is in a very
You could call him an early adopter. Or better yet—an Artist INC O.G. “I was in the very first group in spring 2009,” he explained while seated in front of the dense woodland foliage of a six-by-six-foot landscape painting. “We were Diane Scott’s guinea pigs.”
I realized I wasn’t really up to speed.
Needham moved back to Kansas City from Denver a few years before. He had a steady day job working as a mentor to teens in a nonprofit screen printing studio. His work had a flat, colorful Pop Art quality to it, and he was in demand as an illustrator. An earlier Creative Capital weekend workshop opened his eyes to a more professional approach to his art practice. When Artist INC came along, he felt ready for a thorough refresher course.
He reflected on what led him to apply to the new program, “At that time I was a pretty typical artist; organizational and business type things—I hadn’t thought much about those issues. I didn’t feel the urgency for a website. I was content to show and sell paintings at exhibitions. I realized I wasn’t really up to speed.
Needham hadn’t thought strategically about his art practice until he took Artist INC. Once he did, it got him thinking about his whole life differently. For the first time, he and his wife seriously considered having a kid and buying real estate. He began to see how he could direct himself to a desired destination through long-term planning. Then there was the Artist INC obituary exercise...
Then there was the Artist INC obituary exercise....
Artist INC // Artist Profile // Obituary Exercise
one that made him consider his mortality, his priorities, and his...
Now I know how to prepare and I have gotten better at it.
Something that really stuck with him
From his first nerve wracking final presentation, Needham discovered the importance of public speaking, something that has really stuck with him. These days he looks forward to every opportunity to give public artist talks, or speaking to art students about professional practices. “Now I know how to prepare and I have gotten better at it,” he stated confidently.
Expanding his peer network
Depending on relationships
In that initial cohort, Needham deepened relationships with fellow painters like Laura Nugent and his small group facilitator, Larry Thomas, while expanding his peer network with documentary photographer Julie Denesha and artist advocate Paul Tyler. By keeping in touch with these colleagues in the years after Artist INC, they proved to be instrumental references and boosters to his later professional successes.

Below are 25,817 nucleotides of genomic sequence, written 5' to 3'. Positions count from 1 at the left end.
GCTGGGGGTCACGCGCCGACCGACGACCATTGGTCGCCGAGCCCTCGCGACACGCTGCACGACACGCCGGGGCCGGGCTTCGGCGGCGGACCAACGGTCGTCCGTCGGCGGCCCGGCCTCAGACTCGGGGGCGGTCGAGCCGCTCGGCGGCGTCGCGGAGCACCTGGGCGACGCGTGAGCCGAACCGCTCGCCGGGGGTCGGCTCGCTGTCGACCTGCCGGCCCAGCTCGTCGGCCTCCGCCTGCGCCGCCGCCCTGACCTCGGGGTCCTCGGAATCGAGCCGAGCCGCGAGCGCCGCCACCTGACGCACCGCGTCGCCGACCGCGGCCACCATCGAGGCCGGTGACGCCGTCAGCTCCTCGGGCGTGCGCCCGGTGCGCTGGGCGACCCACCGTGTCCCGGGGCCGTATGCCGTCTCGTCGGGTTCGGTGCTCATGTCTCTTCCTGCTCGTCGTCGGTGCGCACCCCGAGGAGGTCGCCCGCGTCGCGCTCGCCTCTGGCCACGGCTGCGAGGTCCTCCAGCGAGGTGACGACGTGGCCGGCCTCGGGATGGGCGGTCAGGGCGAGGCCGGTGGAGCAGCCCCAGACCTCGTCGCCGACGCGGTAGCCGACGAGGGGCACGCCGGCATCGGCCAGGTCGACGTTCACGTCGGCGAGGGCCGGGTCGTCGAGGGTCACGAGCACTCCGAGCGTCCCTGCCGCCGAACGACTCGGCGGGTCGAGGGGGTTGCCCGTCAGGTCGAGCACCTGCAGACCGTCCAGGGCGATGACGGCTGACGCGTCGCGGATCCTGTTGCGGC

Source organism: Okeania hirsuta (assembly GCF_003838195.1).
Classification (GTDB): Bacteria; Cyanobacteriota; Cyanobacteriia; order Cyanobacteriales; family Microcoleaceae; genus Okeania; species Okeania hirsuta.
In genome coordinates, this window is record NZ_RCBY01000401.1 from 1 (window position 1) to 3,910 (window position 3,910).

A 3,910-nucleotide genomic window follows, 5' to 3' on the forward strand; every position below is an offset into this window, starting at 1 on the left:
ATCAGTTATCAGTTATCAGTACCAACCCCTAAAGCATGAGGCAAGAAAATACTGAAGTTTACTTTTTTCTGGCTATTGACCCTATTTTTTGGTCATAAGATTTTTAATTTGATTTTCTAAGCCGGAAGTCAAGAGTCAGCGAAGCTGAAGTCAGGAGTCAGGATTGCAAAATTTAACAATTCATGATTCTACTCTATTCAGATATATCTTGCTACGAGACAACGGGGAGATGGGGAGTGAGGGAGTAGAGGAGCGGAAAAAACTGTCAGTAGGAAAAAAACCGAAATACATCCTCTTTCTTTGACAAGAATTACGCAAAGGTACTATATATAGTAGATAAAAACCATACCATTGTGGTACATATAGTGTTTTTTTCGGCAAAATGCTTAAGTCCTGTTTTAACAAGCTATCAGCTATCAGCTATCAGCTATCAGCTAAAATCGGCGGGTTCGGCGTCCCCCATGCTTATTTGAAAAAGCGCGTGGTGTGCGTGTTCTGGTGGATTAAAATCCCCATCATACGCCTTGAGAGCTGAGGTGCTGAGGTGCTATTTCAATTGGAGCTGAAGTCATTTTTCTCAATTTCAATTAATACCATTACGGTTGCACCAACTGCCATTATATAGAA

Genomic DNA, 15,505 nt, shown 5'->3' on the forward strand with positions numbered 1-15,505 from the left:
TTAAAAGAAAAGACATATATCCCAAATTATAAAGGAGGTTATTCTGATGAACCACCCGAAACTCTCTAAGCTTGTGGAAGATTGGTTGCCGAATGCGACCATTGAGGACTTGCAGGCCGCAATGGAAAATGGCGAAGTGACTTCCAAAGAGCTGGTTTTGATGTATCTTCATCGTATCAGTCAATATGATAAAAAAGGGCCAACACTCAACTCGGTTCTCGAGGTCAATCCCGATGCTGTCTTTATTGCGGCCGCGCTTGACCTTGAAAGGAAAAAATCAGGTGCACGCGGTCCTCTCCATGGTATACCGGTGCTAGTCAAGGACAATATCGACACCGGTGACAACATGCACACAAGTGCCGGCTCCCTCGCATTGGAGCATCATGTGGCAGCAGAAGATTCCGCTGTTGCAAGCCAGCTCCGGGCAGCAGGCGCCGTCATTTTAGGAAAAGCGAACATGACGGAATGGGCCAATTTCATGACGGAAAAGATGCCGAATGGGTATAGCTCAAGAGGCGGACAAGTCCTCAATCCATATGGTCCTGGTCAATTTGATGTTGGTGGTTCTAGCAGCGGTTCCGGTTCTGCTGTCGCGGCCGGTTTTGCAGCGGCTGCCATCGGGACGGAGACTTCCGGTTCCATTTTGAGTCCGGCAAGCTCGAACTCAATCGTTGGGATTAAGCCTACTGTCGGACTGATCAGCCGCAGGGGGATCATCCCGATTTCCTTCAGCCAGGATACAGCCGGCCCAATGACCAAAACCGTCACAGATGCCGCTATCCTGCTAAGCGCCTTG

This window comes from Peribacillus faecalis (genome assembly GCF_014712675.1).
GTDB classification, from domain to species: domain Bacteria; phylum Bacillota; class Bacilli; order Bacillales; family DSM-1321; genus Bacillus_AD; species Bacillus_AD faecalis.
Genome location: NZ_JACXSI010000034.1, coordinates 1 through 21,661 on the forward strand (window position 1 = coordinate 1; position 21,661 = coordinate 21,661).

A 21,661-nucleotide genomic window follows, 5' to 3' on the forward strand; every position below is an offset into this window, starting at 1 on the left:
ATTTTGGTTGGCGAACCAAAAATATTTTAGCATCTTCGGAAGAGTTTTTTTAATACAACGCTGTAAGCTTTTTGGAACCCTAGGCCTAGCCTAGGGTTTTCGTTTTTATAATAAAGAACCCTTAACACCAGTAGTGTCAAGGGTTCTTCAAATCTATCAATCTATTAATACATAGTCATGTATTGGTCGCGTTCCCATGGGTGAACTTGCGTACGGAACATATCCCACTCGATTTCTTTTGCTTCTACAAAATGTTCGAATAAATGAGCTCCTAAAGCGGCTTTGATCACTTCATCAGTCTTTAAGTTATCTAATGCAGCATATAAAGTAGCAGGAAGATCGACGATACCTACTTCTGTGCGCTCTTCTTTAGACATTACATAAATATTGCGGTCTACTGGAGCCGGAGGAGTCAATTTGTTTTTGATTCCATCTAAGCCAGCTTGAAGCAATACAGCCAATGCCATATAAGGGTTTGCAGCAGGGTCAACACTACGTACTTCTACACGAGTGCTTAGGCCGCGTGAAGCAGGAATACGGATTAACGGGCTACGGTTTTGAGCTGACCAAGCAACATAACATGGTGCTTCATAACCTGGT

Instrumental to his later successes
Artist INC marked a turning point for Needham
Unsurprisingly, his work became different after fatherhood;
Artist INC marked a turning point
Artist INC marked a turning point for Needham’s career, including some welcomed interruptions. It wasn’t long before he and his wife did buy a house and had a daughter, which led him to a new job as a full time stay-at-home dad. He gave up his studio practice for a time and lived through his sketchbooks. Unsurprisingly, his work became different after fatherhood; he felt it wasn’t coming from “reality.”
Without A Studio
Without a studio. Needham began experimenting with plein air painting. “I didn’t know what I was doing, but I liked the look of more chaotic, tarnished work that came from reality,” he admitted. “I just needed exposure to nature, something bigger than all our paltry concerns. And if I’m going to paint I wanted it to be refreshing.” Jackson Pollack’s famous quote “I don’t paint nature, I am nature,” started to make sense to him.
I don’t paint nature,
I am nature.
I had to
Other practical concerns came to the fore; they bought the small house next door and he slowly began renovating it into his studio where he now paints. Needham shifted almost exclusively to landscape painting. His canvases became larger and he realized his work looked more expensive. Instead of asking $500 for a work, he needed to ask $5,000. That was a big mental upgrade. “I had to practice saying it in front of the mirror: ‘this painting is $5,000.’ I had to believe it,” he said with a grin.
He’s trying to make what he calls “Oh $#!+” art—the kind that evokes a visceral response.